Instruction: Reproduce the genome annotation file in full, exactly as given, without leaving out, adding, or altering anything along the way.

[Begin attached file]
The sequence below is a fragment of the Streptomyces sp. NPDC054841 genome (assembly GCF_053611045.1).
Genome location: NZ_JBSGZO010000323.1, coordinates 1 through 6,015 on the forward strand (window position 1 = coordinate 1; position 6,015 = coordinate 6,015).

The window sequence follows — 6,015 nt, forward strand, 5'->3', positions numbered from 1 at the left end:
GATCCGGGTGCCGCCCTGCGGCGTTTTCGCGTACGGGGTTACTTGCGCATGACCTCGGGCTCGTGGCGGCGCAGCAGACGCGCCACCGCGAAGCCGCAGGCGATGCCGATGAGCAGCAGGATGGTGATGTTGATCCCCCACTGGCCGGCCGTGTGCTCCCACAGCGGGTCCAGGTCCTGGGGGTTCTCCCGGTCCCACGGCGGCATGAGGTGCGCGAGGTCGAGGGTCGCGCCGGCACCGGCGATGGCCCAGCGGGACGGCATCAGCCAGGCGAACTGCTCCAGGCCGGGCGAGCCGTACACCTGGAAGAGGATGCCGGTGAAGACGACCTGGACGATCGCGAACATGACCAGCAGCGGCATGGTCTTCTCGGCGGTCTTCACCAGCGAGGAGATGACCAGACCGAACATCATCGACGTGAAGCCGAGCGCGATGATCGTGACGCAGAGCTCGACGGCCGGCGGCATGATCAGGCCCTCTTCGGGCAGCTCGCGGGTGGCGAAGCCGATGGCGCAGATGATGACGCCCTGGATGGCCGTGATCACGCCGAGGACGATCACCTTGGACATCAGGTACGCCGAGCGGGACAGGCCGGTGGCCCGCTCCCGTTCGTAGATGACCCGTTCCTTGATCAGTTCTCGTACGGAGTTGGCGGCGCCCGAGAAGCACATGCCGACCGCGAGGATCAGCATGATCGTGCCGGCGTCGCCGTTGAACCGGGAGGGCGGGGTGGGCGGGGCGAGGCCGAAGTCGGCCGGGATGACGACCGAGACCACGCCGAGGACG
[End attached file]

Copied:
The sequence below is a fragment of the Streptomyces sp. NPDC054841 genome (assembly GCF_053611045.1).
Genome location: NZ_JBSGZO010000323.1, coordinates 1 through 6,015 on the forward strand (window position 1 = coordinate 1; position 6,015 = coordinate 6,015).

The window sequence follows — 6,015 nt, forward strand, 5'->3', positions numbered from 1 at the left end:
GATCCGGGTGCCGCCCTGCGGCGTTTTCGCGTACGGGGTTACTTGCGCATGACCTCGGGCTCGTGGCGGCGCAGCAGACGCGCCACCGCGAAGCCGCAGGCGATGCCGATGAGCAGCAGGATGGTGATGTTGATCCCCCACTGGCCGGCCGTGTGCTCCCACAGCGGGTCCAGGTCCTGGGGGTTCTCCCGGTCCCACGGCGGCATGAGGTGCGCGAGGTCGAGGGTCGCGCCGGCACCGGCGATGGCCCAGCGGGACGGCATCAGCCAGGCGAACTGCTCCAGGCCGGGCGAGCCGTACACCTGGAAGAGGATGCCGGTGAAGACGACCTGGACGATCGCGAACATGACCAGCAGCGGCATGGTCTTCTCGGCGGTCTTCACCAGCGAGGAGATGACCAGACCGAACATCATCGACGTGAAGCCGAGCGCGATGATCGTGACGCAGAGCTCGACGGCCGGCGGCATGATCAGGCCCTCTTCGGGCAGCTCGCGGGTGGCGAAGCCGATGGCGCAGATGATGACGCCCTGGATGGCCGTGATCACGCCGAGGACGATCACCTTGGACATCAGGTACGCCGAGCGGGACAGGCCGGTGGCCCGCTCCCGTTCGTAGATGACCCGTTCCTTGATCAGTTCTCGTACGGAGTTGGCGGCGCCCGAGAAGCACATGCCGACCGCGAGGATCAGCATGATCGTGCCGGCGTCGCCGTTGAACCGGGAGGGCGGGGTGGGCGGGGCGAGGCCGAAGTCGGCCGGGATGACGACCGAGACCACGCCGAGGACG